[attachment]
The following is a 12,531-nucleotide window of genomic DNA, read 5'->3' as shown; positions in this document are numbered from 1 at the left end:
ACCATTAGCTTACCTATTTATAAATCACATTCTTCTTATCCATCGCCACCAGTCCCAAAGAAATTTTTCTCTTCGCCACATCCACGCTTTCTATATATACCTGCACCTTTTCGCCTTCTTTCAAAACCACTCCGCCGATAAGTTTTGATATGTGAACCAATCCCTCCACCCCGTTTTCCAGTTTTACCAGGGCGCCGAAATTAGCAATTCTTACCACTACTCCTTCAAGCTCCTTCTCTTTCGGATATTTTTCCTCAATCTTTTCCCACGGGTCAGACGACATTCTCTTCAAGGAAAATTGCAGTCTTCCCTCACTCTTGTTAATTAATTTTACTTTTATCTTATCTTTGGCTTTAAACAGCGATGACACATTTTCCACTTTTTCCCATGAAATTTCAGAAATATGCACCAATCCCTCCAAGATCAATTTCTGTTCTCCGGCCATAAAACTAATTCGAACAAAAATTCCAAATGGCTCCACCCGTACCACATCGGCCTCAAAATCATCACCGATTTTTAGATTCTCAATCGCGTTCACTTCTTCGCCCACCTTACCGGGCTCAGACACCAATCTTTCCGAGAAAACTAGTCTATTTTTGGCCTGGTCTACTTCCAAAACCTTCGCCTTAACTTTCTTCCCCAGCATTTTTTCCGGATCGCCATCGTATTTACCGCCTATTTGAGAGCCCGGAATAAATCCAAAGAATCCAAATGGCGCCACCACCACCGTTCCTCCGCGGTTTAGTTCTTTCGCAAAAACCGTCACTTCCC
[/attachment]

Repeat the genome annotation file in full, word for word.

The following is a 12,531-nucleotide window of genomic DNA, read 5'->3' as shown; positions in this document are numbered from 1 at the left end:
ACCATTAGCTTACCTATTTATAAATCACATTCTTCTTATCCATCGCCACCAGTCCCAAAGAAATTTTTCTCTTCGCCACATCCACGCTTTCTATATATACCTGCACCTTTTCGCCTTCTTTCAAAACCACTCCGCCGATAAGTTTTGATATGTGAACCAATCCCTCCACCCCGTTTTCCAGTTTTACCAGGGCGCCGAAATTAGCAATTCTTACCACTACTCCTTCAAGCTCCTTCTCTTTCGGATATTTTTCCTCAATCTTTTCCCACGGGTCAGACGACATTCTCTTCAAGGAAAATTGCAGTCTTCCCTCACTCTTGTTAATTAATTTTACTTTTATCTTATCTTTGGCTTTAAACAGCGATGACACATTTTCCACTTTTTCCCATGAAATTTCAGAAATATGCACCAATCCCTCCAAGATCAATTTCTGTTCTCCGGCCATAAAACTAATTCGAACAAAAATTCCAAATGGCTCCACCCGTACCACATCGGCCTCAAAATCATCACCGATTTTTAGATTCTCAATCGCGTTCACTTCTTCGCCCACCTTACCGGGCTCAGACACCAATCTTTCCGAGAAAACTAGTCTATTTTTGGCCTGGTCTACTTCCAAAACCTTCGCCTTAACTTTCTTCCCCAGCATTTTTTCCGGATCGCCATCGTATTTACCGCCTATTTGAGAGCCCGGAATAAATCCAAAGAATCCAAATGGCGCCACCACCACCGTTCCTCCGCGGTTTAGTTCTTTCGCAAAAACCGTCACTTCCC